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big_rat 09-19-2016 05:34 PM

Bathroom Remodel
6 Attachment(s)
Hello all,

I am remodeling my bathroom. I demo'd all of the tile which was set on mortar beds. After removing the tiles I noticed that there is some water damage (see attached pictures). A couple of studs have some water damage, you can see stains on part of the drywall that is a part of the finished room next to the bathroom and there is some damage on a small area of subfloor. Would it be possible for me to clean everything up with a product like Concrobium or do I need to go further than that? I have removed the curb already. Thanks!

Just1 09-19-2016 06:11 PM

I think those subfloor planks definitely need to be replaced. The studs don't look too bad, you can probably sister new studs next to them.

big_rat 09-19-2016 06:25 PM

I was planning to install 1/2" BC plywood on top. Do you think I still need to replace the planks?

What about the drywall? Is that black stuff on the plank/stud/drywall mold or is it just how it looks from water? I don't mean the stuff around the shower drain, that looks to be tar or something from the tar paper. I just mean the black stuff from the water damaged parts.

Just1 09-19-2016 07:46 PM

There is mold on that lower right hand corner of that drywall. I would cut out, starting a couple inches above the mold, that piece of drywall stud to stud in the room next to the bathroom. I see a piece of the sole plate that has some mold and I would probably cut that section out. You probably don't need to replace all the planks but I would definitely replace the parts that a really water damaged. You can buy new pieces of 1x4 pine or get a piece of 3/4 bc plywood and cut it to fit spanning three joists. Then you can go back and screw all the planks down to the joists with 2 1/2" deck screws. Then you can put your 1/2" BC plywood on top of the subfloor with 1 1/4" deck screws. The wood for the curb doesn't look great either. That should be easy enough to replace.

big_rat 09-19-2016 08:05 PM

The plank that the shower drain goes through has a cut through it. Do I need to replace that plank as well? I would like to avoid cutting into the plank with the black glue or whatever that is on them.

Also is there a way to replace the drywall without removing the baseboard trim in the other room?

You said cut the planks spanning 3 joists. Most of the damage is less than a foot long, can't I just replace those couple of planks spanning between two joists?

Just1 09-19-2016 08:22 PM

I would replace whatever planks are damaged. You can replace planks spanning just two joists but I think it's a better repair to span three joists. You probably don't need to remove the baseboard to replace the drywall, you just have to be more creative on getting all the damaged Sheetrock out. Let's see if one of the pros can also give you some insight.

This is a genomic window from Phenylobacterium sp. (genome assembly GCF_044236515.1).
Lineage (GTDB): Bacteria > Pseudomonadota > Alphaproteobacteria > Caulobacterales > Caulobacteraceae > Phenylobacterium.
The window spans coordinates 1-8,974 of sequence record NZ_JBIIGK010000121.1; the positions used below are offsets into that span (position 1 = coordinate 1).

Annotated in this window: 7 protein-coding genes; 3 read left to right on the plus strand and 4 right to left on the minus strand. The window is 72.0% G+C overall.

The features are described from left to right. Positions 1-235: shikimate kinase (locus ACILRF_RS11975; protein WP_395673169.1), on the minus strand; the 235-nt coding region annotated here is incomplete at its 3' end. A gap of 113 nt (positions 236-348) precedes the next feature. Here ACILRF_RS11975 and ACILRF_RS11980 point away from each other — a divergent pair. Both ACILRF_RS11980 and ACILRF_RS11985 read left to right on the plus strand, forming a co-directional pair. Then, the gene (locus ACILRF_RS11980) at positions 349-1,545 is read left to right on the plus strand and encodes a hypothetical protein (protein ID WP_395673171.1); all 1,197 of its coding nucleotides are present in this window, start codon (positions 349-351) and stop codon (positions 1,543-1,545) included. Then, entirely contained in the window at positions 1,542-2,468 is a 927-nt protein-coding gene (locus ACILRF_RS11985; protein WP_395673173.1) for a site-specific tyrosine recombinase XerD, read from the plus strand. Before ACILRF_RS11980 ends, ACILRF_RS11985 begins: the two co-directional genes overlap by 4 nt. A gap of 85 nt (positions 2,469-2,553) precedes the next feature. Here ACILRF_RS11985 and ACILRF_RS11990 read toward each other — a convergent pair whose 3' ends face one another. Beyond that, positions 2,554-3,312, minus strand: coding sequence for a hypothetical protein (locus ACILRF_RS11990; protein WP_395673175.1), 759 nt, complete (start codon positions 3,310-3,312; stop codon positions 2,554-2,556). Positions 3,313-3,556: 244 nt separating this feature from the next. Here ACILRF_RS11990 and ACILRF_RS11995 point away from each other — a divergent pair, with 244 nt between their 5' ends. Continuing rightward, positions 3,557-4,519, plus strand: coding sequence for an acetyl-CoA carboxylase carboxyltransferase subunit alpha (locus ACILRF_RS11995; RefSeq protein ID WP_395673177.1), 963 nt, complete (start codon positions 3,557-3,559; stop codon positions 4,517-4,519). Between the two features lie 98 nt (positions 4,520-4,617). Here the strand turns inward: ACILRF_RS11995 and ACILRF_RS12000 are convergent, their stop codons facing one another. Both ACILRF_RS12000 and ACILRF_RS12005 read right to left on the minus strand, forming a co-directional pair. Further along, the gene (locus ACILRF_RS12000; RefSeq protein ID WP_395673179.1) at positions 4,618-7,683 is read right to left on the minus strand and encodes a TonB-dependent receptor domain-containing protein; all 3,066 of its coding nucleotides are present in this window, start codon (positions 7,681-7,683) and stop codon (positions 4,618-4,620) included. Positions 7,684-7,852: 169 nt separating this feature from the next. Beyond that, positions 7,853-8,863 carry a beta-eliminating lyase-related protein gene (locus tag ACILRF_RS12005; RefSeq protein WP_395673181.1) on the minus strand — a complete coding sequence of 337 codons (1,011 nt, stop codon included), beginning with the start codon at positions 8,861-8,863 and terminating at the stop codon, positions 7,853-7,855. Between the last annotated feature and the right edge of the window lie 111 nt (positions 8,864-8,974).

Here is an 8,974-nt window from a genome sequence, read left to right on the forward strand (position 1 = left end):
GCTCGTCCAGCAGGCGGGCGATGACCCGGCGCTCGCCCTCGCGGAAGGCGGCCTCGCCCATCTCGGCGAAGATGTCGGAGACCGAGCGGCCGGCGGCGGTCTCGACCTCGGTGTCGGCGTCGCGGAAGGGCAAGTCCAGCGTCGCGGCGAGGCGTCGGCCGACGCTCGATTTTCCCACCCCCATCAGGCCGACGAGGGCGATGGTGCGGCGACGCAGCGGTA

big_rat 09-25-2016 06:11 PM

I removed the affected planks. I bought new T&G planks to install. Do I need to have any spacing between each plank or do I just jam them together and screw them down? The old planks have some spacing between them but I'm not sure if it was intentional or just spread apart over time.

Houston Remodeler 09-25-2016 06:25 PM

The old ones were originally jammed together and shrunk over time.

big_rat 09-25-2016 07:09 PM

There is no need to have 1/8" gap like tongue & groove plywood?

Houston Remodeler 09-25-2016 07:15 PM

Depends on the moisture content of the new ones. Are they 14% or less ?

big_rat 09-25-2016 07:29 PM

Good question. I forgot I had a moisture meter lol.

The new planks are 7-8%. The old planks are about 10.5%.

Kman 09-25-2016 08:01 PM

I'd leave a little gap just to be safe. They could always expand a bit.

big_rat 09-26-2016 12:23 AM

I have another question. Underneath where the toilet goes in this bathroom has some boxed 2x8 framing. Its about 41"x47" in this boxed 2x8' area. The subfloor is screwed onto 2x4s which are laid out flat and themselves are nailed into the boxed 2x8s. The mud bed tile installation lasted over 40 years with no cracks or issues. However, this seems strange to me. The rest of the floor is 2x8's with about 11' between supports.

Is this a normal practice with 2nd floor bathrooms to make space for plumbing?

Kman 09-26-2016 12:36 AM

John I've seen some boxes made like that for plumbing, but not that large of a box. Usually they're no more than 2'x2' or so.

I'm not sure I'm following you on the orientation of the 2x4's, and if they're spanning the entire box opening or something else.

Could you possibly post a picture of the area you're describing?

big_rat 09-26-2016 12:51 AM

Pics kind of impossible unless I rip out a bunch of more subfloor. Essentially subfloor in this 41"x47" section is screwed into 2x4s on their backs and the 2x4s are nailed into the joists. I think there are only 2 of these 2x4's in this section.

I don't understand how the floor feels so rigid and how the previous tile installation had no issues. Seems counter intuitive to me.

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